Investigating the cause of birth defects



April 3, 2020 - 2:55 PM

Dear Dr. Roach: I’d like information about a rare condition called Mayer-Rokitansky-Kuster-Hauser syndrome. The person I am asking about with this condition was born in 1958 without a uterus or vagina, and has one kidney. Were there any medicines or pills given at this time to pregnant women that could cause this condition? The mother says she does not remember taking anything. Would heavy alcohol consumption cause this? — D.D.

Dr. Keith Roach

Answer: Although I have never seen a case, Mayer-Rokitansky-Kuster-Hauser syndrome, also called Mullerian agenesis, is not as rare a condition as you might suppose. It does have several variants. This condition is often not recognized. The person you are asking about has the less-common atypical form of MRKH, due to the missing kidney.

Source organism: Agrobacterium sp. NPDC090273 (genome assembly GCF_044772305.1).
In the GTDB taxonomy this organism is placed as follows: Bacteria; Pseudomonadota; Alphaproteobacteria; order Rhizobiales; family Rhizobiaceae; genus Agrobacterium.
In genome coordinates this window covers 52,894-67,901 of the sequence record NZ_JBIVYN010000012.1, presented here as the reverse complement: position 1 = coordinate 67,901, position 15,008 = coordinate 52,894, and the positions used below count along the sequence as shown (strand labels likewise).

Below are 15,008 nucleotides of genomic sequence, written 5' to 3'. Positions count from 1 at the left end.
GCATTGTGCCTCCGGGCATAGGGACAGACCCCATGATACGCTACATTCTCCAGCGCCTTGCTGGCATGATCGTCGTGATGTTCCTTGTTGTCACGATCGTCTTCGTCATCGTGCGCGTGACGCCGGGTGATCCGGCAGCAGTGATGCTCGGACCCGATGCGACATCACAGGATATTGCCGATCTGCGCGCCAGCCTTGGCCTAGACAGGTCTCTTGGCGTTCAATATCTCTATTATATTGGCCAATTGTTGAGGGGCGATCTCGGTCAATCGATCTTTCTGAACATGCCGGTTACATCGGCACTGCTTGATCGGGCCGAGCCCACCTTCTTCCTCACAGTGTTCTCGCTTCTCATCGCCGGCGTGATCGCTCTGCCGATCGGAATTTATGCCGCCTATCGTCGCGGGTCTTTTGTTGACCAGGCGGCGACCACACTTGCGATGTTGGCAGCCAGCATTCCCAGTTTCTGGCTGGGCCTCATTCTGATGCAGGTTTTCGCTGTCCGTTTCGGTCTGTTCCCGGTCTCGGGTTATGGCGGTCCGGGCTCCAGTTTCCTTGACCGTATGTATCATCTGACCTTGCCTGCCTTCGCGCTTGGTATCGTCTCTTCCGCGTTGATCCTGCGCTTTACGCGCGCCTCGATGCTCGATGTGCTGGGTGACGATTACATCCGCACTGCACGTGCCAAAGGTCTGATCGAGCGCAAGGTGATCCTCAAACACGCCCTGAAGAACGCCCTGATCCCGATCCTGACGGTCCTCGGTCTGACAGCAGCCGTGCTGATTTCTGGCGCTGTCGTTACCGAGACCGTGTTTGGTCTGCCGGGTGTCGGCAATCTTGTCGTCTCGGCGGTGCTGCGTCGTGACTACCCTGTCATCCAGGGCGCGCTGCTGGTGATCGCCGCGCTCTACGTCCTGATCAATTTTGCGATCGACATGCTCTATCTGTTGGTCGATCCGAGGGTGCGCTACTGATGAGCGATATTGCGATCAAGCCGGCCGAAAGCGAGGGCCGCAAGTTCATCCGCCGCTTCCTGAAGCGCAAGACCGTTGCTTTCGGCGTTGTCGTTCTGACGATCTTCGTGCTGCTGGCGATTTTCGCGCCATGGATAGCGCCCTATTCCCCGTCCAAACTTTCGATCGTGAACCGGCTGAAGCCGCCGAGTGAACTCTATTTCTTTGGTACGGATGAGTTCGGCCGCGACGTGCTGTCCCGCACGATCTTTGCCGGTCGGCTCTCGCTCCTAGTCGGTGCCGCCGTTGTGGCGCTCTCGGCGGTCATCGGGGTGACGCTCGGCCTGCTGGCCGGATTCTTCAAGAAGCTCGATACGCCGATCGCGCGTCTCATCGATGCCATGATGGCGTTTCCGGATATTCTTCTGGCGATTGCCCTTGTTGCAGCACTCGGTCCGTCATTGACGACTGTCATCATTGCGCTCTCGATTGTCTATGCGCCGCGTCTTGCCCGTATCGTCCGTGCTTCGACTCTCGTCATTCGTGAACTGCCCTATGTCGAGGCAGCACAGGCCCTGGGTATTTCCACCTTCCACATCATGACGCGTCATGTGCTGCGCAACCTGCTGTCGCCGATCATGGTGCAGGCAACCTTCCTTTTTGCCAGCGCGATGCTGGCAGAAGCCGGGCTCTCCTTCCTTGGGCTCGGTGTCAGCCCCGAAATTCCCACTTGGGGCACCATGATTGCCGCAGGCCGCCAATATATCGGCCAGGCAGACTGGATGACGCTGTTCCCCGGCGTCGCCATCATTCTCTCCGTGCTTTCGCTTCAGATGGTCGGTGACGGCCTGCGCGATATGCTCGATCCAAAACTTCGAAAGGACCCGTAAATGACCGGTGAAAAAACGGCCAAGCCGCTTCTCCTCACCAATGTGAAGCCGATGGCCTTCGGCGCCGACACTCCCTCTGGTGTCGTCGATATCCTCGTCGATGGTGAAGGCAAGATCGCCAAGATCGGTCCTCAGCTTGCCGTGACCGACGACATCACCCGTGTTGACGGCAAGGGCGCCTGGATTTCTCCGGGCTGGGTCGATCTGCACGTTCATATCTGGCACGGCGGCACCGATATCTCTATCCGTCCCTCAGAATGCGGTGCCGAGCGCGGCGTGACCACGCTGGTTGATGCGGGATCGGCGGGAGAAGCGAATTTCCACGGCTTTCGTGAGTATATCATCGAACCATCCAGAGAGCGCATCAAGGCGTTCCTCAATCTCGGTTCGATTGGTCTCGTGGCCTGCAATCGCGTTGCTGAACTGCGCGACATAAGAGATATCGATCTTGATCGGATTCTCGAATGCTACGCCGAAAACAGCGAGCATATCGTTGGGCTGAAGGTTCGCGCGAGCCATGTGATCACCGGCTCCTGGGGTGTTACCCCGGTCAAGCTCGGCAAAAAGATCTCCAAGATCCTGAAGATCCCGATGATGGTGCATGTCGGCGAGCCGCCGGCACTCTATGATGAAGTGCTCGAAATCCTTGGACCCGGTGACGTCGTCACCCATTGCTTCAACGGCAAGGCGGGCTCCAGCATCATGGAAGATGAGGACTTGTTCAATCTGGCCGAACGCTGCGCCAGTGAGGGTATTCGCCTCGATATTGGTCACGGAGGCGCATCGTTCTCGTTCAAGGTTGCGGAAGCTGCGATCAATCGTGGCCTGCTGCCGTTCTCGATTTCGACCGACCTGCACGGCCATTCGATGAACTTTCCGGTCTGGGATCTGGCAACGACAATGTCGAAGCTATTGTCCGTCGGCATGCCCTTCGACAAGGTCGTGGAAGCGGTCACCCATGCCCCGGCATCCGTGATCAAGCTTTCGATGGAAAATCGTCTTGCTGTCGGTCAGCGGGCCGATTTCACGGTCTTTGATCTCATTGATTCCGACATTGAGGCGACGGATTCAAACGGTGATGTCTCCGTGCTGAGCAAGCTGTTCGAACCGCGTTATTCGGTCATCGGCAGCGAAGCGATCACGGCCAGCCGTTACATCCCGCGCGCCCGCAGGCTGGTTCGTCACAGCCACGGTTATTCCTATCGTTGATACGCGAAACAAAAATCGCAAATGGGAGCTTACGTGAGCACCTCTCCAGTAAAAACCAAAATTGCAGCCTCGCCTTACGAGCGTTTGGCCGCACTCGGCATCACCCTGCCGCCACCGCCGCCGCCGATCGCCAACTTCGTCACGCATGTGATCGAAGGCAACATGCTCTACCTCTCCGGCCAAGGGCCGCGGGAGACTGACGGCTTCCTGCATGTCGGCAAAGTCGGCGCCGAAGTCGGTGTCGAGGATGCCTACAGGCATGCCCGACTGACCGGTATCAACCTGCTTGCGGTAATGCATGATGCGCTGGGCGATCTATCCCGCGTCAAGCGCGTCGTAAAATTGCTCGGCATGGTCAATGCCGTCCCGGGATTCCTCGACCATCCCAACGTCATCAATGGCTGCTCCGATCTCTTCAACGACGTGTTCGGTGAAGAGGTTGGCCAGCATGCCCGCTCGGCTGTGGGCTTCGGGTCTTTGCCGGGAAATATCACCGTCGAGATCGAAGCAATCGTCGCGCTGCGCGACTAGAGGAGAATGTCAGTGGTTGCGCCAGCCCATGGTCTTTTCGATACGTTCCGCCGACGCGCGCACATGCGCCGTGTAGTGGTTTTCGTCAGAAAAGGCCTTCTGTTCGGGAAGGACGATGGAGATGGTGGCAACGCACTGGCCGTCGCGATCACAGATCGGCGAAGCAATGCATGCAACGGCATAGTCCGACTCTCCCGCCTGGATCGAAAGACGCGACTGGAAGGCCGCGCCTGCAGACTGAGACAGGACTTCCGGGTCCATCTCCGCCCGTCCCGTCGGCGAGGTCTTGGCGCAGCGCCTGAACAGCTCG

Researchers originally thought that this condition was caused by maternal exposure to medication or infection. Thalidomide (1954) and diethylstilbestrol (1938) are drugs given around the same time that caused the potential for serious harm to the developing fetus, but the current thinking is that MRKH is a genetic condition. No link between an environmental cause and the condition has been found. MRKH is one of the more common causes of women not getting their first period.

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